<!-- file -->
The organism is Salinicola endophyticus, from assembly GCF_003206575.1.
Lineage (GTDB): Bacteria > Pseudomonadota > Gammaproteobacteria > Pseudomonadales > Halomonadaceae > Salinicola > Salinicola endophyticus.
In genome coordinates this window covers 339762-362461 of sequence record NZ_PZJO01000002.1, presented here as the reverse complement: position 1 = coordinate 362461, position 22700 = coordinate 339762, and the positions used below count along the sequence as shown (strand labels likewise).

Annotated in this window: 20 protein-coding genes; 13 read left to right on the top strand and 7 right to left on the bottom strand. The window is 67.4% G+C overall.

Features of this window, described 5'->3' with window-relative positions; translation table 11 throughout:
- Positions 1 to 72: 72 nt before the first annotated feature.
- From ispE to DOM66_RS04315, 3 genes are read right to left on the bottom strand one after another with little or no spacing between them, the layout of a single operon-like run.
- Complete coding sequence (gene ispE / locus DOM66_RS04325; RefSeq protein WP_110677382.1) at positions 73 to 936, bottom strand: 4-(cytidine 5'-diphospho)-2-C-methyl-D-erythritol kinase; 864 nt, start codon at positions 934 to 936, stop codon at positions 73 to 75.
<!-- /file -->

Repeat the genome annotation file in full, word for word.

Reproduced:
The organism is Salinicola endophyticus, from assembly GCF_003206575.1.
Lineage (GTDB): Bacteria > Pseudomonadota > Gammaproteobacteria > Pseudomonadales > Halomonadaceae > Salinicola > Salinicola endophyticus.
In genome coordinates this window covers 339762-362461 of sequence record NZ_PZJO01000002.1, presented here as the reverse complement: position 1 = coordinate 362461, position 22700 = coordinate 339762, and the positions used below count along the sequence as shown (strand labels likewise).

Annotated in this window: 20 protein-coding genes; 13 read left to right on the top strand and 7 right to left on the bottom strand. The window is 67.4% G+C overall.

Features of this window, described 5'->3' with window-relative positions; translation table 11 throughout:
- Positions 1 to 72: 72 nt before the first annotated feature.
- From ispE to DOM66_RS04315, 3 genes are read right to left on the bottom strand one after another with little or no spacing between them, the layout of a single operon-like run.
- Complete coding sequence (gene ispE / locus DOM66_RS04325; RefSeq protein WP_110677382.1) at positions 73 to 936, bottom strand: 4-(cytidine 5'-diphospho)-2-C-methyl-D-erythritol kinase; 864 nt, start codon at positions 934 to 936, stop codon at positions 73 to 75.